Okay, hear us out. Last month’s Lessons from article was a straight-faced exploration of what hospitality can learn from airlines. Why have we taken a sharp turn to the twenty-first century’s most successful musician? 

It’s not because everyone at Mews is a Swiftie. It’s because there’s plenty to learn from a woman with immense cultural capital who earns record sums while delighting countless people across the world.  

Wouldn’t it be nice for your hotel brand to be described in similar terms? This kind of success doesn’t have to be confined to your wildest dreams; let’s take a look at what hospitality can learn from Taylor Swift.

Table of contents

Forging emotional connections 

One of the undeniable keys to Swift’s global success is her ability to form emotional connections with her fan base. Whatever you think about the Swift marketing machine (more on that shortly), it only takes a quick social media search to see the unsolicited outpouring of genuine love for the star. 

Music naturally lends itself to creating personal bonds, but there’s no reason you can’t aim for the same with your hospitality brand. Today’s travelers are more selective, particularly Millennials and Gen Zs. They want a stay that’s memorable, not just a bed and a breakfast buffet. A lot of this comes down to personalization.  

Millions of people listen to Swift’s songs and see themselves reflected back. It’s like she knows them. But while she achieves this through empathy and storytelling, hoteliers have data and technology.  

Personalization in a hotel can be as simple as knowing when a guest’s birthday is and arranging a gift (can we suggest a cardigan?). Or it can be as sophisticated as targeted upsells based on previous consumption, or setting the room temperature according to past preferences. The key is to make the guest feel seen – this will go a long way to building that connection. 


The power of brand 

Of course, Swift and her team are savvy operators. They understand the power of brand. And there isn't a big difference between a personal brand and a company brand, i.e. your hotel. They both have the same goal: presenting values and standards in a consistent way.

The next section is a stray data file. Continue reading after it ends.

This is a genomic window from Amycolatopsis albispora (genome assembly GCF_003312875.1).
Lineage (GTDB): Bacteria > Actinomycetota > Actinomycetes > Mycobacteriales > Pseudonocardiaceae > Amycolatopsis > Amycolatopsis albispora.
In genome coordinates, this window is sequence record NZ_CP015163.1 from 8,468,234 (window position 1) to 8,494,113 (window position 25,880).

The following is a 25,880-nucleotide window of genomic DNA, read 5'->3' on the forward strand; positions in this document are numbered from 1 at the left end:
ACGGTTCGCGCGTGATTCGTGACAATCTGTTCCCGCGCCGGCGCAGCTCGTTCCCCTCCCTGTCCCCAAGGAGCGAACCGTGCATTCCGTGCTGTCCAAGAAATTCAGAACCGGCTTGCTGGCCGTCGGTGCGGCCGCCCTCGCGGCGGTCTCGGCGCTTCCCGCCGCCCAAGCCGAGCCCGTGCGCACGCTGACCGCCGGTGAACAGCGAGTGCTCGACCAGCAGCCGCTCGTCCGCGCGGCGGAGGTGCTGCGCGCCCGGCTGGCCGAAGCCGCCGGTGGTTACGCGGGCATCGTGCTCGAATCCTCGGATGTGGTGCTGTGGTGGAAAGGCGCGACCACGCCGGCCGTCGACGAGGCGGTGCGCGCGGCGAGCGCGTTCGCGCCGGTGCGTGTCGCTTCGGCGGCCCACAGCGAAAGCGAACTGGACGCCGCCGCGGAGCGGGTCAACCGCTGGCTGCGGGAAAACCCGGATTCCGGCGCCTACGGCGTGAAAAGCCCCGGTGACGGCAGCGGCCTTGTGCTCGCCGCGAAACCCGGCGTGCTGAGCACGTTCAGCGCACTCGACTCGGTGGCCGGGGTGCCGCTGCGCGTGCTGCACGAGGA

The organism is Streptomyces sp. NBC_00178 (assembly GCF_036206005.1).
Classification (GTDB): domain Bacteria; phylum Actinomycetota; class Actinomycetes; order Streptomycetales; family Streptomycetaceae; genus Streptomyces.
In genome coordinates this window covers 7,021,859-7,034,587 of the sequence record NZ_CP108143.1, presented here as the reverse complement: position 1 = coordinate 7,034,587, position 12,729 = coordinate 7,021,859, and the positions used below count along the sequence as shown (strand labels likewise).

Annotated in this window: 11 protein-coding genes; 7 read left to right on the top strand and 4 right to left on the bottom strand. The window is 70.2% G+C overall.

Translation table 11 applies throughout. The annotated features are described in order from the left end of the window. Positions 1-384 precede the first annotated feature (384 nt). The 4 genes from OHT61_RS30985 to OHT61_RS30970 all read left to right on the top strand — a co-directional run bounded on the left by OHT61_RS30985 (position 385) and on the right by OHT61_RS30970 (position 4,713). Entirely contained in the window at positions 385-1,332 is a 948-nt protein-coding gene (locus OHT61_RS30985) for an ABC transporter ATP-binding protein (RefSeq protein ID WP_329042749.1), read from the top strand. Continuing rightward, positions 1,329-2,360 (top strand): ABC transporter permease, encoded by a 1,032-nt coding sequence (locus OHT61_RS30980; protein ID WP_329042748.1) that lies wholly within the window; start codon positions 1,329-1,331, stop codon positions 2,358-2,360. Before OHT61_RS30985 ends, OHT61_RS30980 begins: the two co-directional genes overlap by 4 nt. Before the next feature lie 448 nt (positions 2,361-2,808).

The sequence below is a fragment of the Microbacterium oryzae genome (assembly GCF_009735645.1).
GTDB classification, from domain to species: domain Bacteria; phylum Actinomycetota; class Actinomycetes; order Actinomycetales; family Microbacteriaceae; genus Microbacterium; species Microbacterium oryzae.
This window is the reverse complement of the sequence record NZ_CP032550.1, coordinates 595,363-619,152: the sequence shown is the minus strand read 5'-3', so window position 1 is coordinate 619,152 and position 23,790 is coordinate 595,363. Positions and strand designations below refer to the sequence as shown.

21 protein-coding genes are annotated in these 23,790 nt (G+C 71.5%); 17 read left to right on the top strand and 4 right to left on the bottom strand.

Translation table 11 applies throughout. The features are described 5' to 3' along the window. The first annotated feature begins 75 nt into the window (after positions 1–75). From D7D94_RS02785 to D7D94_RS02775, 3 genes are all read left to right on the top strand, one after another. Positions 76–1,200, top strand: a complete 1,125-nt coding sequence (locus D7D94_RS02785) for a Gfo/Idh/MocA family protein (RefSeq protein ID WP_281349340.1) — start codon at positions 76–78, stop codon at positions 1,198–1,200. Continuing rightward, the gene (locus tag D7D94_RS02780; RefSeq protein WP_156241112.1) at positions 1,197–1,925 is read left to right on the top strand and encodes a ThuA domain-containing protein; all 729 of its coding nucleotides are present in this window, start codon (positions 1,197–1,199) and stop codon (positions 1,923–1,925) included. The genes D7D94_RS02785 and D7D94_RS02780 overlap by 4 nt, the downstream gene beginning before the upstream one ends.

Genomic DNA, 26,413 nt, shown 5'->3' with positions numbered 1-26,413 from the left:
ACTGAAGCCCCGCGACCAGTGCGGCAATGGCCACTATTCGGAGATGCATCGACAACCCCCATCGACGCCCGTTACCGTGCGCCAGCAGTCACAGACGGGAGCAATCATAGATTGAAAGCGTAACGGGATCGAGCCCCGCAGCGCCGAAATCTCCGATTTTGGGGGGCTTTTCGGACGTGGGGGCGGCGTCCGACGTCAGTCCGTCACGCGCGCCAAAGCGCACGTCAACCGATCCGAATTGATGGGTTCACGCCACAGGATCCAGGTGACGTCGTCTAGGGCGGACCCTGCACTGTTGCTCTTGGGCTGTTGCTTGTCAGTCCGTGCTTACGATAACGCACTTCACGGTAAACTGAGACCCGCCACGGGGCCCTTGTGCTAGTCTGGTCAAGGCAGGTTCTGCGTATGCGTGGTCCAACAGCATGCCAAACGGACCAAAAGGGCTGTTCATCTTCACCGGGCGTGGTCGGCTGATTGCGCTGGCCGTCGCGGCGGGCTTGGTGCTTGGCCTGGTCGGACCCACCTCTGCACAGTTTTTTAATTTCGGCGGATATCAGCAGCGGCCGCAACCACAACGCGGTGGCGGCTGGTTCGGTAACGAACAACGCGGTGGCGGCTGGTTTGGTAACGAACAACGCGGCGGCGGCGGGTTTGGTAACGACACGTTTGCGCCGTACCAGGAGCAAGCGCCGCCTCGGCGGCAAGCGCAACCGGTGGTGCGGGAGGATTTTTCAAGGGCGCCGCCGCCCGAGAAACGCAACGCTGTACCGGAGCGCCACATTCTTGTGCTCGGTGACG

If your hotel has a strong brand identity, you can reach your ideal demographic more effectively, and they can better understand what you offer. This is a combination of style and design (both physical and web), the way you interact with guests, and the services and experiences you offer. 

Good branding means being able to tell a compelling story. This is something Swift does masterfully, both in her songs and when it comes to her persona. Finding the key narratives for your brand will also help you build that emotional connection with your guests. 

Dive deeper into hotel brand and messaging with our guide on Perfecting Guest Communication


Loyalty pays 

Once you’ve connected with your customers through a combination of emotion and brand, you’re in a much stronger position to build loyalty. And loyalty is lucrative, as Swift and any marketer know all too well. 

The Eras Tour is estimated to have generated almost $5 billion in consumer spending in the US alone, but there’s an even better example of the value of loyalty. When Swift’s catalog was purchased by an investment company with whom there was bad blood, she reclaimed ownership of her music by embarking on a project to re-record and re-release all her old albums.  

The remarkable thing? Her loyal fans stopped streaming the old music and listened only to the new versions. More than that, they also bought copies of the new albums, despite already owning near-identical records. 

If a customer is really enchanted by your brand, it doesn’t just mean repeat bookings. It means they’re more likely to book direct and purchase extras, boosting revenue and profit margins. In other words, loyalty is a love story worth pursuing.